I Am a Sheep

[ 12 ] Comments

by jendoop

cute black-faced sheepI am a sheep. Like the fluffy blobs of wool sprinkled across fertile farmland, I like to be part of a group. That’s the nature of domesticated sheep: to gather.

I also run away from scary things like sheep do. I’m not a ninja and have absolutely no bow hunting skills. I can’t protect myself, so I run.

Another interesting thing I have in common with sheep: I don’t walk in a straight line. Sheep do it so they can watch behind themselves with one eye at all times. I don’t walk in a straight line because I’m not always sure of where I’m going and am easily distracted (while writing that last line I went to check Facebook, proving my point).

You can see why sheep need a shepherd, and so do I.

I’m a follower. If I find a good person, someone who walks a little straighter than I do, I’ll get behind them on a narrow sheep path. Eventually, I notice how their tracks don’t make a straight line either, their fluffy butt is blocking my view, and they’re leaving “deposits” on the trail that I have to walk through.

I don’t need another sheep to follow, I need a shepherd. Someone who isn’t as distracted as I am with looking behind me, instead they look ahead and stay focused. Shepherds are also taller than sheep and so they have a better perspective. Also, their view isn’t blocked by the fluffy sheep butt in front of them.

The analogy of sheep as followers of Christ has been well-used since Christ spoke of himself as “the good shepherd” (John 10:11). Since that time followers of Christ have proclaimed themselves as in the fold, or one of the ninety and nine, which are references to sheep herding. This idea of being a sheep, a follower of Christ, has also taken on negative connotations. Modern conversations about religion usually involve at least one mention of sheep-like mentality among believers, and it is not meant to be a compliment.

As with any assault on my intelligence (sheep have some pride) I get defensive when people give sheep a bad name. Blind follower, simpleton, spineless cowards, unthinking dolts, subservient… you get the idea. Many of these accusations against sheep involve lacking thought, as if in choosing to follow I hand over my brain.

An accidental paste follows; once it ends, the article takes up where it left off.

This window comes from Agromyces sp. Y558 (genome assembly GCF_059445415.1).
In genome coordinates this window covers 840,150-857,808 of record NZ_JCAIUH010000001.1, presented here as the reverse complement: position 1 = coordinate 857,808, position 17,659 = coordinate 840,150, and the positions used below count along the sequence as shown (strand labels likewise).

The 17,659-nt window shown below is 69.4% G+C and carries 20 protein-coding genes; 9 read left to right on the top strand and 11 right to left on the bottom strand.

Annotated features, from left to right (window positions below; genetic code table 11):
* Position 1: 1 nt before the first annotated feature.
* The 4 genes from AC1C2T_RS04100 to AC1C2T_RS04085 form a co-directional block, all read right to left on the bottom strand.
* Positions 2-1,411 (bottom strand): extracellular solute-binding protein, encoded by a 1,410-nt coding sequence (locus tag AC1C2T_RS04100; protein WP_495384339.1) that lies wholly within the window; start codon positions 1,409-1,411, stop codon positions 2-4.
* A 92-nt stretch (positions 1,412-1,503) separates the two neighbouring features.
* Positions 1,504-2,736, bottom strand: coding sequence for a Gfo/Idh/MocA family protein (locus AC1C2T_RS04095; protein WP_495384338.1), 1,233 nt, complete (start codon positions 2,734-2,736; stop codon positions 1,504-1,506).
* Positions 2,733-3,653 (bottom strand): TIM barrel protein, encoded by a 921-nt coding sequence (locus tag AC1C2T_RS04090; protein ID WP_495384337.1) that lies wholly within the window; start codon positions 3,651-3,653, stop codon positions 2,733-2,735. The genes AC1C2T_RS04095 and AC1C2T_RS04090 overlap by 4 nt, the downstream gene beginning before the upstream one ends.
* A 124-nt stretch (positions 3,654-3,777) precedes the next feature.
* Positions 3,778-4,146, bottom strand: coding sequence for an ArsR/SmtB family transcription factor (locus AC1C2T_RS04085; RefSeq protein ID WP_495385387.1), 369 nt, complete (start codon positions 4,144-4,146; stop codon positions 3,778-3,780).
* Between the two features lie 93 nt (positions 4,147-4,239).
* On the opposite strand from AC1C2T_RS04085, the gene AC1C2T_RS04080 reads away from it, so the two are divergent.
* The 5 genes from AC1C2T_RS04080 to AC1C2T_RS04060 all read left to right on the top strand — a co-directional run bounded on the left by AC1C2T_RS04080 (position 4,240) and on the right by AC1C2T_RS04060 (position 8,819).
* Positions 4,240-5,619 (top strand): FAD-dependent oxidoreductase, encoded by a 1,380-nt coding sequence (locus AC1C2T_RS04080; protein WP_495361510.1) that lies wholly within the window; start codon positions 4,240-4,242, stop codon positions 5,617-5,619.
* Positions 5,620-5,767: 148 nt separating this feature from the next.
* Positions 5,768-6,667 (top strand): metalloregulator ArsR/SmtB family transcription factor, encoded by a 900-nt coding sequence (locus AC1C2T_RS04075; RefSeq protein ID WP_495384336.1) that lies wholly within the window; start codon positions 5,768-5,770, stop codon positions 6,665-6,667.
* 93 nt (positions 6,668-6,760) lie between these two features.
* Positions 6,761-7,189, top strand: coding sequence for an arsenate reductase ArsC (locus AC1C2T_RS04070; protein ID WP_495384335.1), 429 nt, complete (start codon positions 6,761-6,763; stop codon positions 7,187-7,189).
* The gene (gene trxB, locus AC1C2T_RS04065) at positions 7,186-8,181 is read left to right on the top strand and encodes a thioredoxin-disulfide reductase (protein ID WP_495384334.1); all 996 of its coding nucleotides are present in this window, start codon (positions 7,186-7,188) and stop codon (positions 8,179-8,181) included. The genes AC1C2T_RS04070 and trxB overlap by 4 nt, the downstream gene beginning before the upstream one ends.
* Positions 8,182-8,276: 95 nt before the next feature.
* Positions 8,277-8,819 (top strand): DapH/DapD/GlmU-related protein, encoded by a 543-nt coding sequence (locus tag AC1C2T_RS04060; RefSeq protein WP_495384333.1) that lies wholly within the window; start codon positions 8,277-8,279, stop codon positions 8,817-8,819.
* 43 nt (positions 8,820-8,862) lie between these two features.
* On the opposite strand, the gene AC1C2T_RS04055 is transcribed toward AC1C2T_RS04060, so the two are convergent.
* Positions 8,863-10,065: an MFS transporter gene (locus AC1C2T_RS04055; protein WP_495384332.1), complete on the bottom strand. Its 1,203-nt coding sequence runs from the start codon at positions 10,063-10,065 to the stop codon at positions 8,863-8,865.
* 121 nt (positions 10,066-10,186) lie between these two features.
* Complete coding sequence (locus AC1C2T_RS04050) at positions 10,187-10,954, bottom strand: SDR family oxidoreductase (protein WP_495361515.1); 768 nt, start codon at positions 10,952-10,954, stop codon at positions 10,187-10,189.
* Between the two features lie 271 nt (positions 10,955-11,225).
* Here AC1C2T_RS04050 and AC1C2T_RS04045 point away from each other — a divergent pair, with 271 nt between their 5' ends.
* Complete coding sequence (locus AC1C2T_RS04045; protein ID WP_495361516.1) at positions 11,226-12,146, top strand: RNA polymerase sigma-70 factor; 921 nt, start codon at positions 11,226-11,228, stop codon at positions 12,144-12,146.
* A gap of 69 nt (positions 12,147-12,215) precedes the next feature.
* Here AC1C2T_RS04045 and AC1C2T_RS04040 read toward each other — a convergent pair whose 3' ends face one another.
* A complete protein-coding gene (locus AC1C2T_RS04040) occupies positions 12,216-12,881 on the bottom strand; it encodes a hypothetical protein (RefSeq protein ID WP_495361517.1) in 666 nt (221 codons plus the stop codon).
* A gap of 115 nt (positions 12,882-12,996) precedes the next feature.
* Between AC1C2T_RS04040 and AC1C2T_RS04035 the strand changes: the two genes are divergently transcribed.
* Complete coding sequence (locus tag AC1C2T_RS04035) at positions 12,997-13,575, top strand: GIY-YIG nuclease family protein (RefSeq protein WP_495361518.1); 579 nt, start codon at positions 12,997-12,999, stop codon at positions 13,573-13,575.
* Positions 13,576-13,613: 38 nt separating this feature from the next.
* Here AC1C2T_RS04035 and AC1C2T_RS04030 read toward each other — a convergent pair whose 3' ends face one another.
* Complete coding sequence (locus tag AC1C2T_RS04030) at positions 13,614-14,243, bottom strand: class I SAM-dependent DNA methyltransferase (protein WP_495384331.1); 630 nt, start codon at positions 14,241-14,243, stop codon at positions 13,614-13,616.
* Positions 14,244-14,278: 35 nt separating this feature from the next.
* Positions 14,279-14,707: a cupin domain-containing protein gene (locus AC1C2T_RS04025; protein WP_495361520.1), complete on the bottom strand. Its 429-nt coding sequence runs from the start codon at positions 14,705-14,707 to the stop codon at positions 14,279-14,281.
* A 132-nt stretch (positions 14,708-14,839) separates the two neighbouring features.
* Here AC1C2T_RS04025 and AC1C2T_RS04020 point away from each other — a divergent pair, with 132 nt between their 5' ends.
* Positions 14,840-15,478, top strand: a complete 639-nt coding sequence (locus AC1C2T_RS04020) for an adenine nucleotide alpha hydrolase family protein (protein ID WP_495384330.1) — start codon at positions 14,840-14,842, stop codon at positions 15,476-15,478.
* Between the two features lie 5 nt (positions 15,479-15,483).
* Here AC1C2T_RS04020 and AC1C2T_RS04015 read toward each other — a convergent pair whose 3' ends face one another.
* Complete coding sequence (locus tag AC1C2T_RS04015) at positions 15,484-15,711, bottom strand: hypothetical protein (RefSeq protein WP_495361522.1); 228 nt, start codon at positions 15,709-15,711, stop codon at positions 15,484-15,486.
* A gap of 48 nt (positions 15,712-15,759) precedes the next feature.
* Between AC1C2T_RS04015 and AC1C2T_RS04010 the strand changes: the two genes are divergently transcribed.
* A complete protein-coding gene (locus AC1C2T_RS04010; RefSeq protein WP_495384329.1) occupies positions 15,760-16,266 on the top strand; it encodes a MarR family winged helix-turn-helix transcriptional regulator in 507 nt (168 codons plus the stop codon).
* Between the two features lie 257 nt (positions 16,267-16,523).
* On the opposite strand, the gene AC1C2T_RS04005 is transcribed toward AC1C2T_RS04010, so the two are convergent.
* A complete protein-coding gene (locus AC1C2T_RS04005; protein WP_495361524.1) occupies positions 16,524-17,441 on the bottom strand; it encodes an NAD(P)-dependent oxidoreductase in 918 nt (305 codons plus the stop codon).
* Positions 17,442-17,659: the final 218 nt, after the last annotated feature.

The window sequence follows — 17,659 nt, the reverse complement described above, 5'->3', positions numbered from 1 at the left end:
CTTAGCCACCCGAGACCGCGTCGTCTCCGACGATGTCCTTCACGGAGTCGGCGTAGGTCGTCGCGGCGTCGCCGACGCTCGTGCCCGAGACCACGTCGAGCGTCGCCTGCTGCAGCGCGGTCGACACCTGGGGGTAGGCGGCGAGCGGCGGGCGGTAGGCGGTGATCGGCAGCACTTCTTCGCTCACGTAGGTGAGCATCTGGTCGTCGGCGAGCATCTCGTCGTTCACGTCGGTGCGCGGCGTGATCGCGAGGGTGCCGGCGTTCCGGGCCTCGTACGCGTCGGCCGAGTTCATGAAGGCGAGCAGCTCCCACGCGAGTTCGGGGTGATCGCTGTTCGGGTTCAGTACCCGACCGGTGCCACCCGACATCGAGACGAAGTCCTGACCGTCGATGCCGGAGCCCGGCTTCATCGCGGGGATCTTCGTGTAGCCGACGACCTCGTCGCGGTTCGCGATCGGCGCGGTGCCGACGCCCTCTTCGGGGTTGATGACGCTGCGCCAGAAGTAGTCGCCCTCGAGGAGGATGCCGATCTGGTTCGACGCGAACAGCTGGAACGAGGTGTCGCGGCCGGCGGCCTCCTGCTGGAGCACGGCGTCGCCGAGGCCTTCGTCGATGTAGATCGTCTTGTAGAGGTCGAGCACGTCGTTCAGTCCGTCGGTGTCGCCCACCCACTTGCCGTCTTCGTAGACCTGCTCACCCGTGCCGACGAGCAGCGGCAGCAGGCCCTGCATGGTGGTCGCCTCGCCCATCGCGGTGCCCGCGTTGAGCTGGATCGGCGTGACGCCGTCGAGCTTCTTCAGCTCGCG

My herd reads the same set of scriptures every day. We sit in a congregational meeting every week where we just listen, except for when we sing hymns, which are chosen by someone else for us to sing. Sounds like a lot of sheep-like behavior. It may even sound boring.

The amazing thing is that it’s not! Every week something teaches my soul, which helps me continue striving for another week. Not feeling guilted into being a good person, but feeling loved and valued for just trying. Despite all of the things I do that are exactly the same as other Mormons, I feel important as an individual. I wonder if it is a contradiction that can only be believed with first hand experience. (I don’t think it’s exclusive to Mormons.)

Last week I read a scripture about prayer that expressed the kind of individual relationship I strive to have with God. It touched my heart, as if God understood that I want this even if I’m often incapable of achieving it.

Ye must pour out your souls in your closets, and your secret places, and in your wilderness. Yea, and when you do not cry unto the Lord, let your hearts be full, drawn out in prayer unto him continually for your welfare, and also for the welfare of those who are around you. (Alma 43:17)

A week later I sat in our congregation listening to a speaker and I heard this scripture again, but in a different context. He spoke about sharing, living a charitable life, and quoted this same scripture but included the next verse:

And now behold, my beloved brethren, I say unto you, do not suppose that this is all; for after ye have done all these things, if ye turn away the needy, and the naked, and visit not the sick and afflicted, and impart of your substance, if ye have, to those who stand in need—I say unto you, if ye do not any of these things, behold, your prayer is vain, and availeth you nothing, and ye are as hypocrites who do deny the faith.

In hearing another person’s view of this scripture I understood more about how prayer is not just words and thoughts, it is also actions. Of course this touched my soul as I thought about the times in my life that I have tried to live my prayers, not just say them. It is also interesting that these scriptures touch on the value of the individual and of the individual’s role in his or her larger community. Both the individual and the group are valuable.

This scripture reminded me of my son’s recent prayers. He added a phrase to his prayers: “Bless people who do not have homes.” It seems that through our experiences with moving, being foster parents, and other service, he understands more about what it means to not have a home. I can see something happening in his heart: he is developing charity. He is connecting personal individual experiences to his larger community, sheep and herd.

Another good outcome of the speaker quoting the previous scripture was the encouragement of a greater feeling of community in my mind. On some level he and I understand each other. Even though we fall short of this ideal, we both embrace it and support one another in reaching for greater capacity to help our herd. As individuals we connected for the good of the group.

Maybe I can explain these ideas about groups and individuals better if I use an experience we are all familiar with: food.

If I walk down a busy downtown street during the lunch hour most of the people I see are eating! It’s crazy, all these people doing the exact same thing, what mindless followers!